Bourne is back! After a 9-year hiatus, Matt Damon reprises everyone’s favorite amnesic government assassin on the run. With the highly forgettable Bourne-less spin-off “The Bourne Legacy” behind us, “Jason Bourne” picks up the story that hasn’t been visited since 2007’s “The Bourne Ultimatum”. With Paul Greengrass returning to the director’s chair and Damon back in the leading role, it’s good to have the series back on track. I had my doubts as to whether or not Damon could play Bourne at an older age while continuing a story that was widely considered to have reached its conclusion. However, it is safe to say that the film perfectly captures the spirit of what made these films so enjoyable since the franchise’s debut back in 2002.
The plot picks up nearly a decade after Damon’s previous outing. Having recovered from his amnesia, Jason Bourne is living a quiet life on the other side of the world taking part in illegal fighting rings. After a failed computer hack by old friend Nicky Parsons (played again by Julia Stiles), she tracks down Bourne in the hopes of revealing the truth about the agency that turned him into a killer. When CIA director Robert Dewey (played brilliantly by Tommy Lee Jones) gets a hold of his location, he hopes to bring him out of the shadows dead or alive. With Bourne recovering even more information from his blurry past, he finds himself back in action once again going up against the relentless agency that has destroyed his life.
Although this film is fairly entertaining from start to finish, the three shining attributes would have to be the acting, direction and score. Matt Damon slips right back into playing the character that brought him into the action movie genre. You really can see how the agency’s pursuit and personal loss have affected his current state of life. Bourne is older and depressed. He just wants to break free from his old life and survive. Tommy Lee Jones plays a new character with an interesting past that ties into Bourne’s father. He has been so pushed into the emotionless mindset of the agency that he will do whatever it takes to use Bourne as a hired killer or kill him himself if he fails to comply. Without spoiling the interesting new plot points, the film provides some insightful flashback sequences that provide an even deeper backstory for Jason Bourne and his familial reason for joining the agency. This really helped ground the character and added an entirely new depth to him as a whole. As for Greengrass, his signature documentary-style camerawork is recaptured and mastered by this point. Ever since 2004’s sequel “The Bourne Supremacy”, the films have maintained a consistent use of a constantly-moving camera to create a heightened sense of urgency. Although it has been replicated much since then while earning its own negative connotation with the derogatory title, “shaky cam”, Greengrass shows that he is still the master of this style of filmmaking that he made famous over a decade ago. The quick edits and constant movement go hand-in-hand with this kind of film. And let’s not forget the return of the iconic orchestral soundtrack from the previous entries. Jason’s memorable theme and the pre-credits indicator are still intact. It is great to hear again.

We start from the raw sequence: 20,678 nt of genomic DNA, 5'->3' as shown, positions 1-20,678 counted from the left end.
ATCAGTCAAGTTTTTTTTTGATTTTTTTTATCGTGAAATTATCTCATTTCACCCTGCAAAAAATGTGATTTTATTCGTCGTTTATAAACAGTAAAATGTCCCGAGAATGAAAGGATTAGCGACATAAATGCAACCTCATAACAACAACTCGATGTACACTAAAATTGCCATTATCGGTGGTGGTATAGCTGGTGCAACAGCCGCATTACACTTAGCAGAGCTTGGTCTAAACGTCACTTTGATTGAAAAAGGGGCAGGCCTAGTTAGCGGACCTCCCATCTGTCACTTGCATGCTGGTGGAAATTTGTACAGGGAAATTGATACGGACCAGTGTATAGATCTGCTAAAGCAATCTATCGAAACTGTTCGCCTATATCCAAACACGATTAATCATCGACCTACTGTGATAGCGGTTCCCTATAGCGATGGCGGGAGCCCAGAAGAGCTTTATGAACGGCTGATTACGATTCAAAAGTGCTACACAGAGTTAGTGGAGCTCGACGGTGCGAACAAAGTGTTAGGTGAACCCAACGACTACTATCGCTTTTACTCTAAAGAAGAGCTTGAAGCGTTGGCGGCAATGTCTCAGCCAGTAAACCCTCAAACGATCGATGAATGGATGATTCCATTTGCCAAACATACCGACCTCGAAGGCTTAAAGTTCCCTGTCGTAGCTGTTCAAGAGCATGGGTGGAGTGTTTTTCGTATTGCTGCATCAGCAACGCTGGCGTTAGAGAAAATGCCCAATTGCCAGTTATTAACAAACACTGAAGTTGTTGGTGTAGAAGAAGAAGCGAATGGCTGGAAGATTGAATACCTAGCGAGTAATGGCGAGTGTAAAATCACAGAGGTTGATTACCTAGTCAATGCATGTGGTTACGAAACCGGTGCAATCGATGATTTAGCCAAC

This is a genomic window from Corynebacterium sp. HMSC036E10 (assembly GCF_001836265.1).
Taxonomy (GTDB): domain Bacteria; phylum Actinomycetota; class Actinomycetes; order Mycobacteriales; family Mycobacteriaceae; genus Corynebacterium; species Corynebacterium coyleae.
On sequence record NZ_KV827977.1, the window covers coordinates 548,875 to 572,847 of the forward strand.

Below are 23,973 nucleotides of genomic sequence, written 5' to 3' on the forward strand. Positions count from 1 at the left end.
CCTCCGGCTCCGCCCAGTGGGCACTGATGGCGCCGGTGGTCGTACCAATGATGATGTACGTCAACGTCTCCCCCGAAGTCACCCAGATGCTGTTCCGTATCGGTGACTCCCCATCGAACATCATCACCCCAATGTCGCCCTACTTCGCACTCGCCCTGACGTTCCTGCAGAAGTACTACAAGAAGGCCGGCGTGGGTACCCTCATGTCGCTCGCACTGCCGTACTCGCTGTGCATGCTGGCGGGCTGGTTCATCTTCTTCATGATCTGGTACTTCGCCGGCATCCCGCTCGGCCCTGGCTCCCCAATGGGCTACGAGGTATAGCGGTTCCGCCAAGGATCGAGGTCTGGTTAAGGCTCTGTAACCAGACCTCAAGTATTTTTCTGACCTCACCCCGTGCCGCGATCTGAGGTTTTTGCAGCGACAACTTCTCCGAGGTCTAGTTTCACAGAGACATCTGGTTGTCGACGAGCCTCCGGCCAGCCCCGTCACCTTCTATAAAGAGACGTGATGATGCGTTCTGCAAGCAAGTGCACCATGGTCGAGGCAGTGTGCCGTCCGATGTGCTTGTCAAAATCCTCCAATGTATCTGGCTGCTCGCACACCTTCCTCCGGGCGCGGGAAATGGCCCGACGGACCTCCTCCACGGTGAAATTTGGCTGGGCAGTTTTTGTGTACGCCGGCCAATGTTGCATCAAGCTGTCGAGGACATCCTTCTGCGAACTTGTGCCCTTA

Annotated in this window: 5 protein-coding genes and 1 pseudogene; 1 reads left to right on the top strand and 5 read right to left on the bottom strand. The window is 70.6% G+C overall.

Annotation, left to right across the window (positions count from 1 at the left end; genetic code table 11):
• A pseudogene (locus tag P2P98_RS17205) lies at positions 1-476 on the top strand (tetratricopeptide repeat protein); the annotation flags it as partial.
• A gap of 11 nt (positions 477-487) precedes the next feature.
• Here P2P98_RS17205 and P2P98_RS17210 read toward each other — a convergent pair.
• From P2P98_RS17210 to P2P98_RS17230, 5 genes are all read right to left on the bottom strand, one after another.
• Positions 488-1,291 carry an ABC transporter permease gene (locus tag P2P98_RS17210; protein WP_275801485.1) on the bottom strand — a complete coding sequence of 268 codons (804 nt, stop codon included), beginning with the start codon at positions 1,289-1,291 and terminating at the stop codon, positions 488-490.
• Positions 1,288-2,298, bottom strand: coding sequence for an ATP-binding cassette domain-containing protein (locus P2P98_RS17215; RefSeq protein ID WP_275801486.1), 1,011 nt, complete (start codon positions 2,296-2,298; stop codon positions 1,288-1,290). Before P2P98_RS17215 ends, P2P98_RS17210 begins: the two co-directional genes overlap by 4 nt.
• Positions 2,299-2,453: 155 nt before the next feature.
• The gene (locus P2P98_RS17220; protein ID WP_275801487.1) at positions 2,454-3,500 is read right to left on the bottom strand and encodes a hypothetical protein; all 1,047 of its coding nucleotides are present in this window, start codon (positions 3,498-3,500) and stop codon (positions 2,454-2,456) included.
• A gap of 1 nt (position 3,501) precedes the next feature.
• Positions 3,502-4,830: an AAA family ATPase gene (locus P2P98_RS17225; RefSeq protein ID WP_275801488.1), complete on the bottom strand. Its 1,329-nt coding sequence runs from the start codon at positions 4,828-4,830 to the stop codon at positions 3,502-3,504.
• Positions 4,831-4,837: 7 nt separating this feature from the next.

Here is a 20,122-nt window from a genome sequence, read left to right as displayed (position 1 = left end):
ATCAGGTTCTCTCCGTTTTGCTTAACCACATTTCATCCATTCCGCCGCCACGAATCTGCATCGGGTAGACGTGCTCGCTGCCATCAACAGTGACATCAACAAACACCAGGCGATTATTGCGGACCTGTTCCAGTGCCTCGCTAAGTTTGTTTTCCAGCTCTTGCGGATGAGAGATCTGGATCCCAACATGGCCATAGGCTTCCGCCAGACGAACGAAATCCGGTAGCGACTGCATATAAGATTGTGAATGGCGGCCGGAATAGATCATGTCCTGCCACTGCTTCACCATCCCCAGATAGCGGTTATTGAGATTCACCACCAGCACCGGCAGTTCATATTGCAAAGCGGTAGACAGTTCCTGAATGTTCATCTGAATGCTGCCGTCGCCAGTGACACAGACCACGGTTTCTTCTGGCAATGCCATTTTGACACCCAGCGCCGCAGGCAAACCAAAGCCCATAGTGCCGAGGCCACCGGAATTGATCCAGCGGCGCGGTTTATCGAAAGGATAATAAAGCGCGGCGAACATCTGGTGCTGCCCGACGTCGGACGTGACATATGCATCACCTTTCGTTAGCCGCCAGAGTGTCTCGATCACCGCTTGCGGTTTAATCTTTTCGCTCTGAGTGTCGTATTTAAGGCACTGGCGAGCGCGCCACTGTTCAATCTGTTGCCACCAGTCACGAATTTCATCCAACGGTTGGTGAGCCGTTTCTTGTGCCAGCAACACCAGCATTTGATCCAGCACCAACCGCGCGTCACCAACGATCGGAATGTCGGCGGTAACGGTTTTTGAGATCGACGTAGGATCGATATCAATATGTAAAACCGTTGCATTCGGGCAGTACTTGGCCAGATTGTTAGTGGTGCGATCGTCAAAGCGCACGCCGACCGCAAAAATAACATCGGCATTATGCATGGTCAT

As far as sequels with large time gaps go, this one is certainly admirable. However, the film’s narrative is somewhat muddled by the second act and a lot of what is expected in a Bourne movie is on display. Once the middle of the story comes, unnecessary subplots begin to detract from Bourne’s journey. When you come to see a movie called “Jason Bourne”, that is the character you want the focus to be on. This is only a minor issue as the film quickly becomes aware of this flaw and shifts the focus back to lead into a high-octane final act. The action sequences in this movie are nothing short of memorable. Some of the best action in the entire series is in the ending scenes. An amazing car chase in Las Vegas stands out as a highlight of the franchise. As awesome as it was to have the big car scene or the big fight scene, it almost seems as if the film is pandering to the audience’s expectations. A checklist of typical Bourne movie occurrences can be taken into the theater and the boxes can all be checked one by one. To be fair, the original three Bourne movies were known to repeat formula. So, this doesn’t necessarily have to be seen as a negative but rather as a repeated trademark. If it isn’t broke, don’t fix it.
This new chapter isn’t as well-crafted as the original Damon trilogy, but it sure welcomes back the character and opens the door for future installments. It shows that time has not taken a toll on the series and I would love to see a final film conclude Jason’s story. It didn’t add a whole lot to the table, but the expanded backstory and action-packed delivery kept the film from slowing down. It may be more of the same, but everything tied together nicely. If you are a fan of the Bourne movies, then you will most likely have a fun time with this one. “Jason Bourne” is now in theaters everywhere. 3.75/5